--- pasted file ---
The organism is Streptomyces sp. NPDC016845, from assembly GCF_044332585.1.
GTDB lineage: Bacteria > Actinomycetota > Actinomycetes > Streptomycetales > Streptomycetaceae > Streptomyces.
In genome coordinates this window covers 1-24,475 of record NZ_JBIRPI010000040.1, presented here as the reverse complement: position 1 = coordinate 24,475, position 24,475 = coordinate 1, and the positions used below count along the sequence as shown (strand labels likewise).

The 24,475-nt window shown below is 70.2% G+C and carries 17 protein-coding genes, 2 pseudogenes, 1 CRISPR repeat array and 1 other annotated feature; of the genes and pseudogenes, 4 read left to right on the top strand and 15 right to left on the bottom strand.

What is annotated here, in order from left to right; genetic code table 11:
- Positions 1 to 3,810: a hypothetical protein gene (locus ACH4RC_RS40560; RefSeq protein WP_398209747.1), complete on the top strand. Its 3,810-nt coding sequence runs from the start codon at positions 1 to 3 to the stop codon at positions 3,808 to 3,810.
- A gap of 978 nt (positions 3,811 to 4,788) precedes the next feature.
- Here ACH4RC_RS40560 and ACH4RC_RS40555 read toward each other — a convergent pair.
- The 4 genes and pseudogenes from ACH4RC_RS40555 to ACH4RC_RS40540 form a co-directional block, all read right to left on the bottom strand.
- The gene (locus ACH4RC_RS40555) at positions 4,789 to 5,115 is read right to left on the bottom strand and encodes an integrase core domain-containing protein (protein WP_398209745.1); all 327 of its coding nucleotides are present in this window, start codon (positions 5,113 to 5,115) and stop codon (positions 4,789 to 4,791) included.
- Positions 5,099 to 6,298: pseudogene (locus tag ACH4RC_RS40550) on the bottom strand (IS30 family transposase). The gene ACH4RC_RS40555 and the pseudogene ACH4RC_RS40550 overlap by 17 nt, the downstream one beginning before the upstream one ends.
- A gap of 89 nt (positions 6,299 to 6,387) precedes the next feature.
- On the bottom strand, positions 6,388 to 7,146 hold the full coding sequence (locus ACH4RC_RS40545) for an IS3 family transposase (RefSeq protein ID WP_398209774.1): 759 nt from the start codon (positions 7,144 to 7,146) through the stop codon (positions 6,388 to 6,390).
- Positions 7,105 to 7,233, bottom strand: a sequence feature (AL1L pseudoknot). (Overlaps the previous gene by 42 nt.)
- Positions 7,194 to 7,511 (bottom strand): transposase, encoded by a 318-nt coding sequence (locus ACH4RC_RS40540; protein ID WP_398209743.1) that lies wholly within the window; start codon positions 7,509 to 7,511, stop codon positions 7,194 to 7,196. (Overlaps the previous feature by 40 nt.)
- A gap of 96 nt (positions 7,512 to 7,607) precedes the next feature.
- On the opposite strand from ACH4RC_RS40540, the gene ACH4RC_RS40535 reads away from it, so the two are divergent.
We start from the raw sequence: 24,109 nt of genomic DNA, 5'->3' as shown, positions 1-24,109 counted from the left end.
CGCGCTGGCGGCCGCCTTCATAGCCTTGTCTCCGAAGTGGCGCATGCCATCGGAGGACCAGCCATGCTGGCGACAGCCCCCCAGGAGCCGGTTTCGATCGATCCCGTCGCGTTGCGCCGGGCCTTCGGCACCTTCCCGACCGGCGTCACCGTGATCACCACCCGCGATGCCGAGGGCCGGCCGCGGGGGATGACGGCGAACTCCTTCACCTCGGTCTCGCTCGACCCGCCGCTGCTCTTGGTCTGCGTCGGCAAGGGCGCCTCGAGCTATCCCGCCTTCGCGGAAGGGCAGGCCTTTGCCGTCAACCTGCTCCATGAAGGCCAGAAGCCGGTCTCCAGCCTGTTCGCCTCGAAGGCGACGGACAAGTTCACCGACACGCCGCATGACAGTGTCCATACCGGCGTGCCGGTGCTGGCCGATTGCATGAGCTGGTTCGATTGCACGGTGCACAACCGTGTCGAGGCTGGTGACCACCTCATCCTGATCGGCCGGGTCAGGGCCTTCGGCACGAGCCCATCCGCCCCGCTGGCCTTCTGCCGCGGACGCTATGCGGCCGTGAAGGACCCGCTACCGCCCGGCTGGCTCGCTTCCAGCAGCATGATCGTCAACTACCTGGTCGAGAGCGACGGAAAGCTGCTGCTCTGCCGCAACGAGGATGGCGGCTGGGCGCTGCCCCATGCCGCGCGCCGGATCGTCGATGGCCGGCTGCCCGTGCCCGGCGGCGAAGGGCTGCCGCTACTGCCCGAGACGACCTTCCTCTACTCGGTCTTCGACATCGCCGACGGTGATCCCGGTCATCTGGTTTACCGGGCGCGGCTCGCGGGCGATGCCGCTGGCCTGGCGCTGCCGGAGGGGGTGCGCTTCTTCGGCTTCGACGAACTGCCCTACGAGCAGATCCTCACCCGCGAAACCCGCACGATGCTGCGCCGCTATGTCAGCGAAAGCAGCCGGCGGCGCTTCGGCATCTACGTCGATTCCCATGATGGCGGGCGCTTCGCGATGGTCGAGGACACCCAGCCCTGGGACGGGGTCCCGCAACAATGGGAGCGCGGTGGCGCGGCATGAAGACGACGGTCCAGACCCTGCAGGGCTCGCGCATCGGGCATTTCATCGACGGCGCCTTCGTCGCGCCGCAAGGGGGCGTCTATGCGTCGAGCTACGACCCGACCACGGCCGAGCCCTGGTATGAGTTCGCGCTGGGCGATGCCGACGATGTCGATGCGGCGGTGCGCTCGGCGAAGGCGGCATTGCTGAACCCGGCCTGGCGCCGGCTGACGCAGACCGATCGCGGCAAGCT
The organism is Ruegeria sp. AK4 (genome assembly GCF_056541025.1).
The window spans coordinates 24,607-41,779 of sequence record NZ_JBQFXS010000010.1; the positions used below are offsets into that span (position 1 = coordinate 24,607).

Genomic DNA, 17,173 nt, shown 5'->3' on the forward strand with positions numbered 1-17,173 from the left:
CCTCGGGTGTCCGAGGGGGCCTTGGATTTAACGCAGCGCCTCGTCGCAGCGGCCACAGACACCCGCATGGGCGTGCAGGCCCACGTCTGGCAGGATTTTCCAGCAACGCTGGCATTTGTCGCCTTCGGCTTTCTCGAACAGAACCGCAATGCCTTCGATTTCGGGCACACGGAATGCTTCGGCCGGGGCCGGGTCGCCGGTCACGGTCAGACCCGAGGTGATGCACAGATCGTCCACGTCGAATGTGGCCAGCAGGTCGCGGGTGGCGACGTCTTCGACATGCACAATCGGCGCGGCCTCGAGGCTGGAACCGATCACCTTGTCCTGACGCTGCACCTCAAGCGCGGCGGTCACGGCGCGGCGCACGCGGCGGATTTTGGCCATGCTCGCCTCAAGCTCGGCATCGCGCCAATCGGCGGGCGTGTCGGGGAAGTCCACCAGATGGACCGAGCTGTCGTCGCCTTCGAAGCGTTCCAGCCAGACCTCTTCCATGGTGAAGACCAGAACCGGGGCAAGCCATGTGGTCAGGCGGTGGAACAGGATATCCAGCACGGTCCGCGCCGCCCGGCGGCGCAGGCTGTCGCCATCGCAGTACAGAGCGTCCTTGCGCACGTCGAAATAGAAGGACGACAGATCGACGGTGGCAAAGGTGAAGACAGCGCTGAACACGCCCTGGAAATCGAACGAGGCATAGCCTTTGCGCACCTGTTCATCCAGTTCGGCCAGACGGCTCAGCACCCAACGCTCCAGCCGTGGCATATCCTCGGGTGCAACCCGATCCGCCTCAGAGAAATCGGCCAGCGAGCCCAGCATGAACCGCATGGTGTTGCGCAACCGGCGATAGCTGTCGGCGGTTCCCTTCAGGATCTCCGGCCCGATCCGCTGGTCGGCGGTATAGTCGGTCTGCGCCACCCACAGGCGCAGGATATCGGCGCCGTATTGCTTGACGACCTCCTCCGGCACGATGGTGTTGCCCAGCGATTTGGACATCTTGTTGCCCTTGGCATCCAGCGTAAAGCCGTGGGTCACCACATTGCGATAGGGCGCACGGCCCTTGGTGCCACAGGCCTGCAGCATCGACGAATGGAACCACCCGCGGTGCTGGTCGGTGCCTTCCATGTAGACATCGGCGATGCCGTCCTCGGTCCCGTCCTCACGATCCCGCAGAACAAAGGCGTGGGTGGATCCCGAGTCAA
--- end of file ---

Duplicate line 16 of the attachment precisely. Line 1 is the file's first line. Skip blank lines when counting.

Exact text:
- A gap of 96 nt (positions 7,512 to 7,607) precedes the next feature.